Property Control System Manual (PCS)

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Effective: 2/15/1995

Revised: 3/1/2019

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PCS 004: Definitions

Abandoned Property
Property that is not sold after being placed on the public floor for 30 days.
Any item of real property or capital equipment.
Improvements, changes, or additions which extend the useful life of an asset, increase the asset’s efficiency, or change the asset’s intended use.
The act of disassembling or dismantling equipment to the point of making the equipment unable to perform its intended use.
Capital Equipment
Movable tangible property having a life expectancy of one year or more and a unit cost of $5,000 or more (exclusive of sales and/or use tax, freight, and installation).
Capital Improvement Projects
Projects embodying the construction or purchase of new facilities, construction of major additions to existing facilities, or construction incident to a major change in function of an existing facility.
The process of assessing assets to determine if the property has a life expectancy of one year or more and an acquisition cost of $5,000 or more.
Recognized an expenditure and/or gift as an asset rather than an expense, usually at its present value.
Excess Property
Property no longer needed by the custodial department but that may be used by another department within the university or sent to Surplus Property.
Fabricated Equipment
Equipment that is constructed from individual parts by ASU and is identifiable as a discrete item (not a “project”). The equipment requires creative design effort by university faculty and cannot reasonably be built by an off-campus vendor (i.e., it is one-of-a-kind). It likely includes custom components, does not include modular equipment, and construction of the item is complex (e.g., not simply plugging various electrical components together). The finished item’s function does not bear resemblance to the functions of the individual components (e.g., an engine converts energy, a frame provides structure, and wheels reduce friction, but, a car provides transportation). The finished product must have a unit cost of $5,000 or more and a useful life of one year or more.
A piece of fabricated equipment.
Government-Furnished Equipment (GFE)
Equipment provided to the university by the federal government or government contractor for grant or contract-specific use.
Idle Equipment
Equipment that currently has no known use for the department, contract, or grant but eventually may be used.
Interdepartmental Sales Rights (ISR)
The rights reserved by a university department to the calculated proceeds of an equipment sale.
Inventoriable Equipment
Capital equipment and any other equipment designated by a sponsor for inventory.
Interdepartmental sales rights.
An agreement for the right to use property for a specified period at a specified cost. Title remains with the lessor. At no time does the lessee build equity in the property.
An agreement for the right to use property for a specified period at a specified cost. During the term of the lease, the lessee builds equity at a specified rate so that, at the end of the lease period, the lessee has the option of purchasing the property at a specified amount. Title to the property remains with the lessor until the lessee exercises the option to purchase.
Loaned Equipment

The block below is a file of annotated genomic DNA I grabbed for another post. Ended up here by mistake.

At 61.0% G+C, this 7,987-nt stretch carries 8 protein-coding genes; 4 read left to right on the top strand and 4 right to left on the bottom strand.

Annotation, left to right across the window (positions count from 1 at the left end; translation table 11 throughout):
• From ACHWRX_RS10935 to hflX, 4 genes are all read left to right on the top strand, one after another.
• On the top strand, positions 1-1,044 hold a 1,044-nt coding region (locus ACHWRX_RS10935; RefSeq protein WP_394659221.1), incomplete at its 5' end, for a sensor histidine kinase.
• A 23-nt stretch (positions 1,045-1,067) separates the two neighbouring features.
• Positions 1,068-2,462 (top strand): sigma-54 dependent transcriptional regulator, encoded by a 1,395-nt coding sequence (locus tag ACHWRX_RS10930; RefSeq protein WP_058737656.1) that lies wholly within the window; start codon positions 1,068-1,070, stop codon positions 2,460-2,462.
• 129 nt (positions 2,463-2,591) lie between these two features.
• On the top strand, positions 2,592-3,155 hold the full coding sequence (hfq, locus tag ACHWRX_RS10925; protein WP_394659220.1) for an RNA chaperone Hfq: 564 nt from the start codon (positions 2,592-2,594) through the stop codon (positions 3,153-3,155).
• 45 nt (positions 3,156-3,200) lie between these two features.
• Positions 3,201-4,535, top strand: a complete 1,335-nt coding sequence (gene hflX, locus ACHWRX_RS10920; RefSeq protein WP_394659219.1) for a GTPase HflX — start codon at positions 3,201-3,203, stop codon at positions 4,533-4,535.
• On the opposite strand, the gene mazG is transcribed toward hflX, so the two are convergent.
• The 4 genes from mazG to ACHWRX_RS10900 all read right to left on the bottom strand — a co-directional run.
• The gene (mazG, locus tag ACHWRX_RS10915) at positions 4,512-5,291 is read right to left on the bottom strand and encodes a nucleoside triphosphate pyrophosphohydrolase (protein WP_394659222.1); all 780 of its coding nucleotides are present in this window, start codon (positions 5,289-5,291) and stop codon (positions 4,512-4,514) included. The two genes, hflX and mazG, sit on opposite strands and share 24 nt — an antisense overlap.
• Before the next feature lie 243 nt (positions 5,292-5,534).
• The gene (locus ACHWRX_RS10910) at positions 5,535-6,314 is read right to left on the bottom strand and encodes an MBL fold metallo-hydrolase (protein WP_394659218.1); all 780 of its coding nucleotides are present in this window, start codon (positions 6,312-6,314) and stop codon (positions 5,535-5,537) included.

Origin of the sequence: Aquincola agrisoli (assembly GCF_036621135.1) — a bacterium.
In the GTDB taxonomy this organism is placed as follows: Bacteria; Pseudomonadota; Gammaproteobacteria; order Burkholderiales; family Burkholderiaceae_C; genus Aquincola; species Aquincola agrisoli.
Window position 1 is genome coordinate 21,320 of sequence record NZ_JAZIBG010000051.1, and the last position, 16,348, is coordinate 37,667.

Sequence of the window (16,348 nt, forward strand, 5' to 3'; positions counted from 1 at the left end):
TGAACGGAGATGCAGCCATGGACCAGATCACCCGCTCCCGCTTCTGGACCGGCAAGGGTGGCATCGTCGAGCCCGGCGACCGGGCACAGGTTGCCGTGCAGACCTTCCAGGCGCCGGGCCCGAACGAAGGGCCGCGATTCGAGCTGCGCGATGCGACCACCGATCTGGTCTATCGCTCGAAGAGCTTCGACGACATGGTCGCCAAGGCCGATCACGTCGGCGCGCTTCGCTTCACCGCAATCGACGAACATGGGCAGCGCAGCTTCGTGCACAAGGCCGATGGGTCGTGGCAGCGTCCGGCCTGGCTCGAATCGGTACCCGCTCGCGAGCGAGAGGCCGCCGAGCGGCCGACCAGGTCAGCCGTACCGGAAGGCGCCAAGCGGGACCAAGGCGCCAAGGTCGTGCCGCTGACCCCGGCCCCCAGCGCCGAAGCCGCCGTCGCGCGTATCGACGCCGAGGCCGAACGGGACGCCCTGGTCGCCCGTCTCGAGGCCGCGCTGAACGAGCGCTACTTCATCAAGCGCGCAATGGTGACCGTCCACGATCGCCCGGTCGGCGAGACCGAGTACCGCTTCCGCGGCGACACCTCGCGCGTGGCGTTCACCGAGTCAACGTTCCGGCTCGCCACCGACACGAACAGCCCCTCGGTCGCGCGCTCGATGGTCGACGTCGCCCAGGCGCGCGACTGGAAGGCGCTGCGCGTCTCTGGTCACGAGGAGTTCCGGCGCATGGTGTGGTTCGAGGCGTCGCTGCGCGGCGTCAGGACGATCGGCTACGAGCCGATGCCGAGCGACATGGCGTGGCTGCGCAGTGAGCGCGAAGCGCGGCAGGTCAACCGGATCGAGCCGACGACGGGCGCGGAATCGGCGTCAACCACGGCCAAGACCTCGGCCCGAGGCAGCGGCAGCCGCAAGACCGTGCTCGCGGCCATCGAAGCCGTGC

Property provided by an outside party for use by the institution for sponsored project or research-related activities; title to the property does not normally pass to the university.
Personal Property
Property of any kind except real property or property permanently affixed thereto. It may be “tangible” (having physical existence) or “intangible” (having no physical existence), such as patents, inventions, and copyrights.
Personally Owned Equipment
Equipment owned by a university employee or other private party from whom the university employee has received proper and valid authorization for use.
Real Property
Land and permanently affixed buildings and improvements.
Records Management
The creation and implementation of systematic controls for records and information activities from the point where they are created or received through final disposition or archival retention, including distribution, use, storage, retrieval, protection, and preservation.
Changing the use of building space or refurbishing to make space more functional or more cosmetically appealing.
The purchase of property on a cost-of-goods-sold object code.
Removed from actively reported assets in the Workday Business Assets database.
Sales Tax
A transaction privilege tax imposed on the seller for the privilege of making sales in the state; it is generally passed on to the buyer by the seller by contract.
Surplus material, such as metal pieces, broken component parts or inoperable equipment, which has no utility value in its present state.
Spot Sale
Individual sales of surplus property during the regular office hours.
Surplus Equipment
Equipment currently not in service and with no anticipated future use.
Surplus Property
Property not needed by a department within the university. Surplus property includes all excess items and materials other than items that would be typically disposed of in a wastebasket, such as scrap paper, consumed pencils and pens, etc.
To place an ASU property control number on a piece of equipment.
Temporary Warehouse Storage
The temporary storage of university property for the convenience of university departments. Storage will not exceed one year without vice presidential approval.
Use Tax
A tax imposed on the buyer for the in-state use of items purchased from out-of-state suppliers.

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